As The Daily Mail puts it with typical understatement, "A dying mother gave her husband a 'masterclass in motherhood' to help him bring up their two young children alone." Obviously, she hired a professional hairdresser to teach French-braiding.
When 29-year-old Jemma Oliver found that her cervical cancer had gone terminal, she, as the Mail puts it, "trained" husband Jason "to master all the tasks she had done for Keaton, four, and Codi, two." In addition to more personal remembrances, like cards for each birthday, she left a blueprint for her husband: explicit instructions about schooling, her wishes about their behavior. and directions on buying clothes for the children (bring an aunt.) And of course there was her daughter's hair. Apparently Jemma told Jason, "I can't have my girl looking scruffy. No bumps in her hair please!"
This is not an uncommon concern; single fathers' sites are filled with articles titled "Handling Hair" and "
"Taking Care of Your Daughter's Hair." I have heard single dads talk about the challenge of learning to fix a girl's hair to her - and her late mother's satisfaction. Clearly it's some kind of litmus test. In a recent "Modern Love" essay, "Raising a Princess Single-Handedly," a single father talks about the challenges of learning to understand his young daughter's love of femininity, grooming and all things girly. "I'm a father who makes bumbling attempts at motherly things," says the author.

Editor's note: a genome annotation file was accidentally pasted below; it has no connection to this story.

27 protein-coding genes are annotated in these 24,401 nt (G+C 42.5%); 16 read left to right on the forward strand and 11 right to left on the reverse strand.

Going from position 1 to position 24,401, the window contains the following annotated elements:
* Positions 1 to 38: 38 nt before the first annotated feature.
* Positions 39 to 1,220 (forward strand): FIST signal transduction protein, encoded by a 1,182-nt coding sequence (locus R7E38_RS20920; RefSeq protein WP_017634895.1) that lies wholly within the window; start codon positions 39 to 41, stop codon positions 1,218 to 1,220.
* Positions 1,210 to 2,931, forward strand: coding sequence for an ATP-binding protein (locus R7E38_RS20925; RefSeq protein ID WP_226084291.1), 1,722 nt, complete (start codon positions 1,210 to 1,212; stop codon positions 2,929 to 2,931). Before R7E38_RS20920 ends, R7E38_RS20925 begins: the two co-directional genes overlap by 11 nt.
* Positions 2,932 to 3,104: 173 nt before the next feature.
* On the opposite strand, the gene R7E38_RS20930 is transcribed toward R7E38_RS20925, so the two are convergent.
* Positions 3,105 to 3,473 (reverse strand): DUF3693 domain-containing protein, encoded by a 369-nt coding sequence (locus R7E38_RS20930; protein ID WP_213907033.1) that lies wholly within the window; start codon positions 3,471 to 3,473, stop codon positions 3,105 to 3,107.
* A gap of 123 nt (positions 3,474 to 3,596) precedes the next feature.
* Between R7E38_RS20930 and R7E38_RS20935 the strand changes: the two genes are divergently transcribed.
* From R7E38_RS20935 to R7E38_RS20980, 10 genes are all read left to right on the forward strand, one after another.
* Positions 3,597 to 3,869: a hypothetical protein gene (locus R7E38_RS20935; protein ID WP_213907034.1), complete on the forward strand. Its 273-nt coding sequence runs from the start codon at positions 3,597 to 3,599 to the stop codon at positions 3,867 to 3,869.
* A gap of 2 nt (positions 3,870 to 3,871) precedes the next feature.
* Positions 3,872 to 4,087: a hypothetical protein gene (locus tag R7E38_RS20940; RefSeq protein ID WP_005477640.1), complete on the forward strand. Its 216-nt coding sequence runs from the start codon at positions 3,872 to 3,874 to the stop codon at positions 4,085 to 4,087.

A mother need not be gone for us to be touched by these stories: when an article made the rounds last year about a white Emory professor taking over the braiding of the hair of his adopted Ethiopian daughter, everyone melted. And it was lovely: this father's actions demonstrated not just devotion and love and a willingness to go outside his normal sphere of activity, but a respect for his daughter's heritage and an attempt to live multiculturally in a real way. But I wonder why we are as touched as we are by these stories - for, much as we might admire a mother who taught her sons "fatherly" things, it surely wouldn't summon the same pathos these stories inevitably do.
Is it simply lower expectations? Is it the sense that men are fundamentally unsuited to these small acts of feminine domesticity? Part of it, I think, is that these fathers are adjusting their priorities, trying to understand that things like hair are important, not merely to the outer world but to a sense of self. In this regard, it's not merely taking up an unfamiliar skill, but an exercise in empathy which I think we find immensely appealing. The funny thing is, these stories are so touching because they depend on men overturning stereotypes. "Awww!" we think. But, without taking anything away from the courage and accomplishment of any father who's raised children alone, what if these stereotypes didn't exist? Maybe the stories wouldn't have as much human interest - but I'm guessing the actual dads' lives would be a lot easier.